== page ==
Hosea Wins Top Chef!
Cooking a three-course meal -- plus a surprise appetizer -- at New Orleans's famed Commander's Palace, the Boulder, Colo.-based chef came out ahead thanks to his final dish: venison served over wild mushrooms and carbonated blackberries.
"I'm kind of in shock right now," Rosenberg said after claiming his title and its accompanying $100,000 prize. "I'm just so happy. It feels pretty damn cool."
Aided by Top Chef finalists from seasons past, including Richard Blais (matched with Hosea), Marcel Vigneron (partnered with Stefan) and Casey Thompson (paired with Carla), the three chefs were, of course, thrown one last twist by head judge Tom Colicchio. They would have to serve an appetizer course utilizing indigenous ingredients: redfish, alligator and crab.
With the sudden pressure to create a new dish, Carla seemed rattled. She also let her sous chef really influence her menu, substituting a tart -- which she planned to serve for dessert -- for a more dressed-up blue cheese souffle. She also relied on Thompson's suggestion to cook her meat course using the sous-vide technique, which wasn't exactly familiar to her.
More self-assured, Stefan bustled about the kitchen, decisive in his choices and methodology. Similarly, Hosea confidently decided he would skip dessert altogether, opting instead to end the meal on a meat course which he considered a strength.
While Hosea and Stefan's cooking and prep work went off without a hitch, Carla's dessert substitution backfired in a major -- and unappetizing -- way: The chef forgot to turn down the ovens, effectively boiling and curdling her souffles and all-but-killing her chances to win.
When it came time for service, the three finalists served their food to a who's who of culinary celebs, including Rocco Dispirito, John Besh and Susan Spicer. Ultimately, though, it would be the usual crew -- Colicchio, Padma Lakshmi, Toby Young and Gail Simmons -- deciding their fate.
And the reviews came in.
Carla's first course was impressive, her flavors rich and winning. The judges were less in love with her steak, though, and her technique was called into question. Or, as Colicchio simply put it, the fussy dish, "doesn't remind me of her."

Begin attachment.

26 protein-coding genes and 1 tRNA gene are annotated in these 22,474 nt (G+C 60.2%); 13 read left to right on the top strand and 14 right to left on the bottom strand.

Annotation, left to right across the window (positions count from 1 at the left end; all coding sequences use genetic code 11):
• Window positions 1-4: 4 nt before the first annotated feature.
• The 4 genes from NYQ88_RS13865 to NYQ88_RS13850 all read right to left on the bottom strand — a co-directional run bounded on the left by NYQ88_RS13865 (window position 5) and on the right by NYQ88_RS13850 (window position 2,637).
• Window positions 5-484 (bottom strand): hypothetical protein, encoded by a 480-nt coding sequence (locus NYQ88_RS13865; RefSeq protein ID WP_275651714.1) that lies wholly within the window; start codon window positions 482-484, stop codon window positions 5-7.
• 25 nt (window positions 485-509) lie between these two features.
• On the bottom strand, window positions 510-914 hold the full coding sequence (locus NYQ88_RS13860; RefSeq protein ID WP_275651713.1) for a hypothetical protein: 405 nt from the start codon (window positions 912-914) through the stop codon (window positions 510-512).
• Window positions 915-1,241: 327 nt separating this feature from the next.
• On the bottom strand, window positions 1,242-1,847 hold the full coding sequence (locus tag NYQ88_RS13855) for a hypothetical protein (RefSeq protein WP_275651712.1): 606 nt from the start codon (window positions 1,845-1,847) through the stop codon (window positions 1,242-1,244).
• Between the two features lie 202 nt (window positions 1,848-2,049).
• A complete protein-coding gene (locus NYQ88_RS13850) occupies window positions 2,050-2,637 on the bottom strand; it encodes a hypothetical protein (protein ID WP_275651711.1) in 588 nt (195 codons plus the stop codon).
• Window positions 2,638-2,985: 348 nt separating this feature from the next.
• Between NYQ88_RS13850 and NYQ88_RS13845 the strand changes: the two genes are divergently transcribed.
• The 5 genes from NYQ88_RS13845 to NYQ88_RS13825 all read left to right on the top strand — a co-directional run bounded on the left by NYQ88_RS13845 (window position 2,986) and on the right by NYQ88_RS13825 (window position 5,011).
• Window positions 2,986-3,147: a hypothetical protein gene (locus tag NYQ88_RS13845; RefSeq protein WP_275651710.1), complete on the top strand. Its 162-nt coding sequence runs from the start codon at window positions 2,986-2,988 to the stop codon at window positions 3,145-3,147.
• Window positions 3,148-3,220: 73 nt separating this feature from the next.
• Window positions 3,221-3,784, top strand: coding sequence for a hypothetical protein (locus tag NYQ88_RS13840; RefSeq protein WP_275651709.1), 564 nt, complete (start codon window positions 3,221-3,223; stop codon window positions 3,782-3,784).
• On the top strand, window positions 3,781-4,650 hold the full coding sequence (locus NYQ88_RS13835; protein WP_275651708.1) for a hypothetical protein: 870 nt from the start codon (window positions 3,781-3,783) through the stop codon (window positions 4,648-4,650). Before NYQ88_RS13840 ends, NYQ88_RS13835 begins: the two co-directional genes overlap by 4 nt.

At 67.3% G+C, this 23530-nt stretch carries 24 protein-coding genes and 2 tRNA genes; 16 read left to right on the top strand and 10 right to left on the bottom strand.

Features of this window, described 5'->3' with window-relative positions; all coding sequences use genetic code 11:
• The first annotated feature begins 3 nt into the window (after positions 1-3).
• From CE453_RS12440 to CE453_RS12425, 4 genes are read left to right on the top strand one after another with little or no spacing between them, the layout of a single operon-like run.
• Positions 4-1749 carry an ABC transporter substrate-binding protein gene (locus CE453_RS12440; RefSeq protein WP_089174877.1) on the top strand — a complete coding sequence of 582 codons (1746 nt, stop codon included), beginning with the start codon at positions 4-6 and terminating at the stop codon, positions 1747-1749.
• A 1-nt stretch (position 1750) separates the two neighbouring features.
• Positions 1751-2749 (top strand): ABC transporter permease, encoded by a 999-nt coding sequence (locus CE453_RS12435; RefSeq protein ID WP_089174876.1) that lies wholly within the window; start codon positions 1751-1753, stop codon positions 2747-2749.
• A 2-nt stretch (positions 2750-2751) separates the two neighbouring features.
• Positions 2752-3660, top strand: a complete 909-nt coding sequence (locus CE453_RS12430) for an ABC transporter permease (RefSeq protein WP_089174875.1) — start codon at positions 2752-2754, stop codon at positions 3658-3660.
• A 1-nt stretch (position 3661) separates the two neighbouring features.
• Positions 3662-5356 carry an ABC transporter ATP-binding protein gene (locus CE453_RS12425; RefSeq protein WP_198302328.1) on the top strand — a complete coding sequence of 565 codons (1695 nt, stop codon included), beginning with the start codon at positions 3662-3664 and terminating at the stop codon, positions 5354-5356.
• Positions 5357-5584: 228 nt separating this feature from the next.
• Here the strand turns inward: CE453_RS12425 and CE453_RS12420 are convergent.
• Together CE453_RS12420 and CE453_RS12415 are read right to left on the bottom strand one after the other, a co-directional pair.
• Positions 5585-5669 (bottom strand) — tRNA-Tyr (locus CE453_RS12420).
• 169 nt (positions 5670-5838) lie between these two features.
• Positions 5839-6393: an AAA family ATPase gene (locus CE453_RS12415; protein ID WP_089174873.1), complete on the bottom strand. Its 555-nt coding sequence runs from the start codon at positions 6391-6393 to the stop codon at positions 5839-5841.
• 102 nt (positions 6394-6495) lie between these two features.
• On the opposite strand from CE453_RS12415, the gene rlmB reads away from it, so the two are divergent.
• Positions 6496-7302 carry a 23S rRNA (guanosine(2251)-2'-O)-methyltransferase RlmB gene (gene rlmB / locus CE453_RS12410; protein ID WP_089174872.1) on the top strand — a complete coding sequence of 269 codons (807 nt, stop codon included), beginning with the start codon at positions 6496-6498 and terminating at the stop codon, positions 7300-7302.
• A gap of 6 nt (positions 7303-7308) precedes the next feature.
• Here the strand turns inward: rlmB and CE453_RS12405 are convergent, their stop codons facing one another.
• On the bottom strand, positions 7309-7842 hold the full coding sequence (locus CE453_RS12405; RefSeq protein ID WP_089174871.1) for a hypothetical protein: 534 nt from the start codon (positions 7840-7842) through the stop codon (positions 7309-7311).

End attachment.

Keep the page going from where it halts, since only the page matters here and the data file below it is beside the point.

Stefan's carpaccio starter was a non-starter for many of the taste-testers, who claimed it was too watery and uninteresting. But his squab dish was a knockout -- one of the favorite dishes of the meal.
Hosea's scallop and foie gras plate was praised, but his choice to skip dessert for venison proved, ultimately, to be his secret weapon. Not only was the dish beloved by all, but even this season's finalist Fabio Vivani was forced to admit he preferred the dish to his pal Stefan's dessert.
So, when the verdict was handed down -- Hosea was named the winner -- it didn't seem like much of an upset after all.
Clearly disappointed, Carla knew she hadn't cooked a meal that truly represented her gifts as a chef, and she admitted as much. "I will not make that mistake again," she said about her dessert course.
But she also acknowledged her many well-deserved successes. "When I came here, I wanted to show a different way of competing: to compete with love," she said. "So, I did one of the things I wanted to do here."
Stefan, too, seemed to understand the judges' decision. "They expected more from me," he said, flatly. "Would I have loved the title? Absolutely. But I don't turn around and look back. ... I'm a happy dude."
For his part, Hosea seemed thrilled to win -- naturally -- though the victory was brightened, he said, by beating his, um, "nemesis."
"It felt amazing to win," Hosea said. "But to have it come down neck in neck with Stefan just made it all that sweeter. That was the icing on the cake." -- Brian Orloff
Check back later this morning for our exclusive interview with Hosea.
Tell us: Are you happy for Hosea? Do you think he deserved to win? Who was your pick for Top Chef?
Michael Lavine /Bravo
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